Animal Aid

Man or Mouse

Genes and Proteins: A Brief Introduction

What's in a gene?


All living creatures are made of cells; some are made of just one, others of many billions comprising hundreds of specialised types collectively organised into tissues and organs. All cells are basically small, fluid compartments containing a concentrated solution of chemicals, along with various structures that help the cell to stay alive, replicate and perform its necessary functions.

Almost all cells have in common a nucleus, a separate compartment within the cell containing DNA (deoxyribonucleic acid). This DNA, made up of building blocks known as nucleotides (of which there are four types), takes the form of the famous twisted double helix, and coils upon itself time and time again to form discrete bodies called chromosomes. Humans have 46 chromosomes (23 pairs) in the nucleus of each cell of their bodies, which together make up what is known as the human genome. The only exceptions are egg and sperm cells, which contain 23 single chromosomes not in pairs: this allows the chromosomes to 'pair up' again when the sperm and egg unite during fertilisation to make a new embryo with the normal number of chromosomes - half coming from each parent.

If one imagines the DNA strung out in a long line, it is composed of tens of thousands of units along its length known as genes. These genes serve as a template for the cell to manufacture the proteins and enzymes that make up our bodies and keep it alive. This occurs via two processes known as 'Transcription' and 'Translation'.

In transcription, pieces of 'cellular machinery' known as enzymes engage with the DNA, and track along the double helix making a copy of the DNA, but in a chemically slightly different form known as RNA. This RNA is then used as a template for the translation process, whereby other bits of cellular machinery 'translate' the RNA code in order to assemble amino acids into chains known as polypeptides. These, in turn, make up the all-important proteins (Figure 3).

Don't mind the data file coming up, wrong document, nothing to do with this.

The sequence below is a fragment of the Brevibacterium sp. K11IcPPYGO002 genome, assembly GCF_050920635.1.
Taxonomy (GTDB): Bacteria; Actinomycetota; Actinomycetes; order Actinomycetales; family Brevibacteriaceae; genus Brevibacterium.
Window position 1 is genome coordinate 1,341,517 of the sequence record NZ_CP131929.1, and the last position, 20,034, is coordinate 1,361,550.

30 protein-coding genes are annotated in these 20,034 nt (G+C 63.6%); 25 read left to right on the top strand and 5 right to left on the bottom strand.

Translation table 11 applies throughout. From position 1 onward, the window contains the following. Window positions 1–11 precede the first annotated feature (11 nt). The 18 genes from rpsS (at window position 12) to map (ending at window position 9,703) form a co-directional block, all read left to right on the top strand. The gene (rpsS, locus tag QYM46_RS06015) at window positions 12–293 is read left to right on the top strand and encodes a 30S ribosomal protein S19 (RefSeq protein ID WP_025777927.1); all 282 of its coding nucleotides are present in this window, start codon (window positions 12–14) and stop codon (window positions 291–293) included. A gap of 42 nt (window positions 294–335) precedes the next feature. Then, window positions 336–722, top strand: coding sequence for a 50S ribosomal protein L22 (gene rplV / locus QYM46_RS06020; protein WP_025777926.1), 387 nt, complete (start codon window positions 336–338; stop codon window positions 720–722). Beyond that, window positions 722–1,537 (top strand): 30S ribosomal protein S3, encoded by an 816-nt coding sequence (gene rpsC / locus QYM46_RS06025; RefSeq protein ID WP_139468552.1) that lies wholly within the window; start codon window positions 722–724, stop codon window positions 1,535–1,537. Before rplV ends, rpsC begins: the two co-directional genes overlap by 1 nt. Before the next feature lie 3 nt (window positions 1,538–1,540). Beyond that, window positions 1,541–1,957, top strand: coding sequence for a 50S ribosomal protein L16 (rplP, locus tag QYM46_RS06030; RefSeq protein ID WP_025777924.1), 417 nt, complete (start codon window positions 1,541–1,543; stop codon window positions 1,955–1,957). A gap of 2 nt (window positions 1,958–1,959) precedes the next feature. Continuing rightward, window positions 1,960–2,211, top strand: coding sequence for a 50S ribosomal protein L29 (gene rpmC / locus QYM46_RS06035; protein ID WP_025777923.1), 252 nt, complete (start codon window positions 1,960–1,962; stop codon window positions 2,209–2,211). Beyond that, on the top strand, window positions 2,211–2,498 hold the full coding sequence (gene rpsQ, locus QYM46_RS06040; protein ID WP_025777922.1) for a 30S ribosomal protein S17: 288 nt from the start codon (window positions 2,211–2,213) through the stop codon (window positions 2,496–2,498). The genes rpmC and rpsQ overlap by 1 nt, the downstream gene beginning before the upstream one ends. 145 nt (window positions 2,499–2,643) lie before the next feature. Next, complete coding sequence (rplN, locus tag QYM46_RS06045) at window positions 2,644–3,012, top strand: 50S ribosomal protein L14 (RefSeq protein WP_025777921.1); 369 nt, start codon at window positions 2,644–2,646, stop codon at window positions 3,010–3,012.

Gene Expression: An exquisitely controlled process

The process whereby genes serve as a template for the cell to make proteins is called gene expression. Genes are classified as 'Structural' or 'Regulatory,' depending on their function. Structural genes code for proteins that 'make up' our bodies; that build our cells and organs, and that form enzymes that carry outchemical reactions vital for life. Regulatory genes control the expression of structural and other regulatory genes, increasing and decreasing their levels of activity or turning them 'on' or 'off' completely.

This is a very tightly controlled process involving inputs from many angles, and a minor fault in any of the components or processes can have far reaching effects and be the cause of many diseases. For example, if the DNA template is damaged or altered in some way, such as by a harmful chemical, radiation - or if a damaged version is inherited from one's parents, then the protein will not form or function correctly. Sometimes, the enzymes that carry out gene expression, which are themselves products of other genes, will themselves malfunction. Pieces of DNA flanking the actual genes are also of crucial importance, acting as extracontrol elements - in concert with the products of the regulatory genes - to modulate gene expression. Again, a small fault or minor difference can have far-reaching consequences.